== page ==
We just returned to Dallas from a 11 day tour of New England and couldnt have asked for better preparation than that provided by fellow chowhounds on the Boston and NE forums. Many thanks.
First three days in Boston at Beacon Hill Hotel and Bistro which included breakfast the chicken hash was quite good. Tried one dinner at the Bistro: the scallops were of high quality both in freshness and preparation; the Fennel Bouillabaisse was bland at best. Adequate wine list, but not extensive. Service both in the Bistro and at the Bar was quite good with good wine recommendation.
The chowhound brunch recommendation for Upstairs on the Square in Cambridge lived up to the billing. Both the Eggs Benedict and Steak and Eggs were winners (our cousins also thank Chowhound). The tarragon hollandaise worked very well with the eggs and the pancetta was a nice change from the usual Canadian bacon disk.
Tried carryout pizza margarita from the Upper Crust on Charles and learned back at the room that it was indeed possible to cook cheese into the consistency of soup. It made one wonder if it was originally mozzarella at all.
Sorry we didnt have enough time to try Pizzera Regina, but had to go to Pagliuca on Parmenter based on forum recommendations. My wife had the risotto ravioli which was superb. My choice of spaghetti with sausage and meatball was a poor selection. The meatball suffered from too much breading; the sausage was pretty bland. What passed for antipasto was a bowl full of iceberg lettuce with a couple of large slices of mozzarella, some sliced salami and black olives smothered in an oil and vinegar dressing. Uninspired and uninspiring. House wine was good value. My wife observed that it seemed that the locals in the place received different bread than did we tourists; ours was nothing special.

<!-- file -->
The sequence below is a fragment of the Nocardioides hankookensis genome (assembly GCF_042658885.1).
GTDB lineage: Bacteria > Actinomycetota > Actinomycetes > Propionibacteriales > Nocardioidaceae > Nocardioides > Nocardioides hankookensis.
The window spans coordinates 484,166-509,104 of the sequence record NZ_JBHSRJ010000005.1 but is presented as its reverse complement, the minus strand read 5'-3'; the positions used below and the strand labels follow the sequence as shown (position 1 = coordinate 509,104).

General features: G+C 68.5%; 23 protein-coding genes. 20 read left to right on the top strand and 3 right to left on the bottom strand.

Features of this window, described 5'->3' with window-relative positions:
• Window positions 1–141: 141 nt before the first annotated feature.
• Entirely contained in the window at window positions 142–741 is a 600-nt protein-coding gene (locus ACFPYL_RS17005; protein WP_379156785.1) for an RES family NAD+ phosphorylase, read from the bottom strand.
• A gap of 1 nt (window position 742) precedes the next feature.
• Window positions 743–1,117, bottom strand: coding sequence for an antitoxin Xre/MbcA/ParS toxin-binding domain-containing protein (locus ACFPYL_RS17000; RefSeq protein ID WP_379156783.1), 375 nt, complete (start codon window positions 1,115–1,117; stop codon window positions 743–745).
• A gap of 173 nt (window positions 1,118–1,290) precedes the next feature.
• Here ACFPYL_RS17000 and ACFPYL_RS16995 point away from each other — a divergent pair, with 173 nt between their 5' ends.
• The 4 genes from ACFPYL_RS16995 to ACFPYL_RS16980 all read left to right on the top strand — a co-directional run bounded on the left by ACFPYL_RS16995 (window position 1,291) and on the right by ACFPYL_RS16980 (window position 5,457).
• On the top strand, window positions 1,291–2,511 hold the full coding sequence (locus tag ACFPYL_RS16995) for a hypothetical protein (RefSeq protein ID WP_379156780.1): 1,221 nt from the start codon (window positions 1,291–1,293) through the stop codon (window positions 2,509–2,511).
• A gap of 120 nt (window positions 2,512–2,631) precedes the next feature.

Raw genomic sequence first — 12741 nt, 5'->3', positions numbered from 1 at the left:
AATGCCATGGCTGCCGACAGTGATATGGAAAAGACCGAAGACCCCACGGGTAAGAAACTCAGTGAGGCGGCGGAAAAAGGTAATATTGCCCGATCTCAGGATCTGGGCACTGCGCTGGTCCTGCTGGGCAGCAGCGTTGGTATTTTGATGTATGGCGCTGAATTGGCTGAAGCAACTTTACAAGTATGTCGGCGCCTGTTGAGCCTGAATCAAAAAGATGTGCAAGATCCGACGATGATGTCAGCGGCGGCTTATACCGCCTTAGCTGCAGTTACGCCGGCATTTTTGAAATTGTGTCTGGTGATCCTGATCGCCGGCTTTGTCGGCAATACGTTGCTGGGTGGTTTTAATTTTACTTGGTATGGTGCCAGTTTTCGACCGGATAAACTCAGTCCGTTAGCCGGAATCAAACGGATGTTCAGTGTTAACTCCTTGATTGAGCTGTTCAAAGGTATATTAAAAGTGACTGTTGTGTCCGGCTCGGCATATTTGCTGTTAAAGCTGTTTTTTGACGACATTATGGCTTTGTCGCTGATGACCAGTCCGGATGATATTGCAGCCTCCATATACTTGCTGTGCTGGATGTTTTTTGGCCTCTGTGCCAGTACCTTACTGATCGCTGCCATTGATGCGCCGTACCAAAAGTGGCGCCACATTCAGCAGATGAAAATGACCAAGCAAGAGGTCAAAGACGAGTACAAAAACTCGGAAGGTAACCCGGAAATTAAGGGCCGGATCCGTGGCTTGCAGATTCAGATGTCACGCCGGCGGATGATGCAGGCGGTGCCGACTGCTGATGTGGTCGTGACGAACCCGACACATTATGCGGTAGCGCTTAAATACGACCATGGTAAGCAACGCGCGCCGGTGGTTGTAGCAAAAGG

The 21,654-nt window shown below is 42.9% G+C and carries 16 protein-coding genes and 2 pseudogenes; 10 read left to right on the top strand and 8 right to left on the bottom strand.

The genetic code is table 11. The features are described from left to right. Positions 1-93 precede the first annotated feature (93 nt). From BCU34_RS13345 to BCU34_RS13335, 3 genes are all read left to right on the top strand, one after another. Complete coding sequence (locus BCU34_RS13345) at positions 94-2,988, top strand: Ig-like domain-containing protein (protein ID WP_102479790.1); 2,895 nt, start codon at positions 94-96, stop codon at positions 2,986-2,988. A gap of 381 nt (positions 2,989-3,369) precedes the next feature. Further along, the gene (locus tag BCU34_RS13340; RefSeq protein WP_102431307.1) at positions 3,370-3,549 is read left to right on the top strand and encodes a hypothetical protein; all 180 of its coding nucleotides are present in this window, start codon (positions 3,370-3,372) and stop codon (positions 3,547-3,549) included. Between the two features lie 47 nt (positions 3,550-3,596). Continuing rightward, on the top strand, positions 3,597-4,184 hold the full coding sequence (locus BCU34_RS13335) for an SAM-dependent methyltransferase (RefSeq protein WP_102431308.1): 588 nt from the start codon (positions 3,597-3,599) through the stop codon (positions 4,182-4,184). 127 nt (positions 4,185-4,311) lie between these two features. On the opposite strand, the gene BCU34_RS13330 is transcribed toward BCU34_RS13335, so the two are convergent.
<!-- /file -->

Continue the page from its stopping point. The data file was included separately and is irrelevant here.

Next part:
My wife tried clam chowder nearly everywhere we went and voted the chowder at Gordis Fish & Steak House in Lincoln, NH the best of all. We want that recipe!
Best overall food was found at the Wayside Inn, in Bethlehem, NH. Victor (the proprietor and chef who only cooks for his guests) advised us to wait for his scallops that came up from Boston on Tuesday. Boy were we glad. As a result, we had his Pork Victor the first night which was simply roasted and served with a mushroom reduction. Great. The scallops the next night lived up to the recommendation: my wife had them in a simple broil with breadcrumbs, shallots and tomatoes. I had them sautéed with mushrooms and sherry. We didnt want to share! Victors crab cakes were the standard for the entire trip; minimal if any breading, lots of crab and sautéed just enough to warm through.
Johnsons Seafood and Steak on Route 4 in Northwood NH had the best lobster roll. They have their own bakery. Minimal mayo, diced celery and overflowing lobster.
Lobster stew and biscuit at Maine Diner in Wells, ME. The biscuit was as big as the bowl, but nothing special. The stew was chock full of lobster. Noted the blueberry pancakes that were being served up at the next booth and they seemed to be about Frisbee size. They didnt last long.
Cape Arundel Inn, Kennebunkport. It seemed to us that with proper attire (jacket/no tie) and reservations, the table seating was better than those who just showed up in street clothes. The crab cakes were a disappointment after the Wayside; however the meat seemed to be sweeter in their version?? My wife had the sautéed lobster and loved it; I had the halibut which was overcooked. Service was excellent, the ambience wonderful and the wine list was extensive.
Good clams at Allisons in Kennebunkport but be ready for the sports bar scene.
Our best clams and oysters were at JT Farnhams in Essex. Lightly breaded, crisp on outside, a small box each, Nirvana!
Salem: Tried pizza again at the Engine House. Much better than the Upper Crust.
In a Pigs Eye was a great oasis after touring the House of Seven Gables for a sandwich and a beer. The bar was the most active of any we saw anywhere!
On our last night we did the tourist thing at Finz which included crabcakes and their clambake of lobster, mussels, clams, corn and sausage. The crab cakes were behind the Wayside, but still ahead of Cape Arundel. Their wine list is out of date so dont get your hopes up when you spot a bottle you want.
Again, many thanks to the chowhound posters who helped us eat our way through New England. Although the food quality varied, we noted that almost without exception, the service providers were consistently on top of the game and very personable wherever we went.
Thanks New England.
Jim & Gail
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